There was something troubling about this week’s initiatives by Hank Paulson, the US Treasury secretary, to address the country’s deteriorating housing market and the credit and liquidity problems that this is still causing for banks.
His speech in Washington on Tuesday, predicting that the subprime mortgage crisis would spread further, unnerved markets. Mr Paulson’s close-cropped hair, bald pate and intense manner, combined with his gloomy message, made him look like Dr Doom. His hobby is bird-watching, but I would not care to be the bird that he stares at through a pair of binoculars.
Mr Paulson has another appearance problem. Before going to Washington he was a powerful figure on Wall Street as chairman and chief executive of Goldman Sachs, the investment bank. And, under him, the Treasury has taken an unusually active role in promoting the $75bn “superfund” intended to ease commercial paper problems affecting some big US banks.
Governments usually avoid getting involved in such plans, for fear of being seen to be bailing out private-sector financial institutions. Yet Mr Paulson and Robert Steel, the under-secretary for domestic finance (and another Goldman Sachs alumnus), have waded in over the past month. The Treasury convened meetings and encouraged banks to sign up….. It has not offered any money to the structured investment vehicles (SIVs) that could benefit from the idea…..
For all that, there is a whiff of Wall Streeters in Washington doing their chums a favour – a variety of what is known as “moral hazard”.
It does not help that Wall Street’s influence has been evident since August on the remedies for the credit squeeze implemented by the US Federal Reserve, the central bank. The Fed’s first response was to pump more liquidity into credit markets by lowering the rate at which it lends to banks. When that was not enough, it went on to cut interest rates.
The Fed avoided propping up individual institutions that had over-exposed themselves to the credit turmoil, and some mortgage lenders and investment funds went bust. Still, its policy shift recalled the infamous “Greenspan Put” – the belief in financial markets that while Alan Greenspan, the former Fed chairman, would not attempt to prick asset price bubbles, he would cut interest rates to ease distress if they popped.
The Fed’s actions were probably justified on their own terms, even if they followed Wall Street wailing and consultations between Ben Bernanke, the current Fed chairman, and figures such as Robert Rubin, vice-chairman of Citigroup (and a former co-head of Goldman Sachs).
But although the New York Fed, the Federal Reserve bank closest to Wall Street, was consulted first by the superfund’s banker architects, the Fed did not volunteer to help organise it. That is notable because the Fed, rather than the US government, is the natural co-ordinator for such efforts. It was the Fed that convened bankers in 1998 to rescue Long-Term Capital Management, the hedge fund, and it took flak as a result.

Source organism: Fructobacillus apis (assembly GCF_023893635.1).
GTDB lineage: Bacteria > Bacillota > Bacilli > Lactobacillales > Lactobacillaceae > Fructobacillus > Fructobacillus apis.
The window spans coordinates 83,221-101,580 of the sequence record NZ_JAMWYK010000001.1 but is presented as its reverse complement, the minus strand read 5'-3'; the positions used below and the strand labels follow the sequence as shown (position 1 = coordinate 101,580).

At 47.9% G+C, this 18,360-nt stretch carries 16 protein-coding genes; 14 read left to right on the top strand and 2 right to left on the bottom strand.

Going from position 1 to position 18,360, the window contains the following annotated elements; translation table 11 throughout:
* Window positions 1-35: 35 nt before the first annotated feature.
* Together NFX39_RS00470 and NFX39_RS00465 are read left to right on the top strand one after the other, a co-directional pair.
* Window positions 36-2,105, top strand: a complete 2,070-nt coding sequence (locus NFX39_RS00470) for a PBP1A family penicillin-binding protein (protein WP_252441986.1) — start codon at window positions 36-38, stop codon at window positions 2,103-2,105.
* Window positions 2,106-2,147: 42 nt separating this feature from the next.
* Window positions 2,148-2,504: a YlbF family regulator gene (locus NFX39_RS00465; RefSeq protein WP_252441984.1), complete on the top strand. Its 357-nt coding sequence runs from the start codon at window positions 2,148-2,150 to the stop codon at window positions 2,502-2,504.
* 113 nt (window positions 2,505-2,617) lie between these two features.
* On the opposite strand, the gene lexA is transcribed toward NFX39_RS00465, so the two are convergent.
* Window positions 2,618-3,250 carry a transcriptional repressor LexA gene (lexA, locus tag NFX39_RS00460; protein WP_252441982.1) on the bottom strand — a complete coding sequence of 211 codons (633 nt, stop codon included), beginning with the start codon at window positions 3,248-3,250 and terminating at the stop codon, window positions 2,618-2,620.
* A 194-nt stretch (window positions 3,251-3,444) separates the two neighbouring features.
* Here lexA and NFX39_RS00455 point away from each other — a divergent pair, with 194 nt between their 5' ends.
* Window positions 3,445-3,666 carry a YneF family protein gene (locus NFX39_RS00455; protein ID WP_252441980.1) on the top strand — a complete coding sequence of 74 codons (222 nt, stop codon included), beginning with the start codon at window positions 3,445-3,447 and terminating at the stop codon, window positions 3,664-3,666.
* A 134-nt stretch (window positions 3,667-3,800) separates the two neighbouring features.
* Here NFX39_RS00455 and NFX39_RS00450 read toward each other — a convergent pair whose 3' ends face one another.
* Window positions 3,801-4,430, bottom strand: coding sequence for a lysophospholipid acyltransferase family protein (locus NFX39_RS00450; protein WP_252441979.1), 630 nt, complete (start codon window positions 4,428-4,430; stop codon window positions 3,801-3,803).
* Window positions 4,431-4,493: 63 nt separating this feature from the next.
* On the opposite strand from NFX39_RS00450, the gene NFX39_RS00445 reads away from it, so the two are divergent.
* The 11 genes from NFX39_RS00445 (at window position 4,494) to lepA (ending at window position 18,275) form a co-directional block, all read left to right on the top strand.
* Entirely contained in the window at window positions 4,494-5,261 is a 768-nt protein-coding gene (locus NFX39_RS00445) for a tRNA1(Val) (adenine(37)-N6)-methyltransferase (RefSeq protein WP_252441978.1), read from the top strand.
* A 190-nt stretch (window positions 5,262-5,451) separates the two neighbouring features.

A week has gone by since the first details of the superfund were announced, and it is still not clear why Mr Paulson then got involved. I doubt whether he is simply scratching the back of those who used to scratch his. There are no reasons to doubt his probity, and Goldman Sachs is among the investment banks that remain wary of the superfund.
Mr Paulson, nonetheless, made a mistake. Given the moral hazard risk, which is increased because of his and Mr Steel’s Wall Street past, governments should get involved in rescue plans only very rarely – even more rarely than the Fed. Although these are worrying times for financial markets, this is not such an occasion.
For one thing, the Treasury’s initiative failed the basic justification for official intervention – to restore confidence. In fact, it did the opposite. Financial markets were spooked by the idea that the US government felt it had to cajole banks into organising a fund to relieve pressure on SIVs. It raised the spectre of a disorderly sale of debt securities.
A second problem is that the Treasury has endorsed an initiative that may turn out not to work. The superfund is so complex that some investment banks say they do not understand it. The strongest defence offered by one banker is that “it is not as nutty as it sounds”. If the superfund initiative falters, it will not reflect well on the Treasury.
Above all, it is not obvious that government-endorsed intervention was needed in the first place. Some of the smaller SIVs are in trouble, but banks such as Citigroup have been able to fund their own structures. If the worst occurs, and banks have to take subprime assets back on to their balance sheets, even Citigroup, the most exposed bank, has enough capital to take the hit.
I suspect that Mr Paulson, a forceful and driven leader at Goldman Sachs, saw something wrong in his former back yard and was temperamentally inclined to jump in and do something about it. But the principle that banks ought to be forced to get out of their own messes in their own manner is important; it is almost always best for governments to leave well – and not-so-well – alone.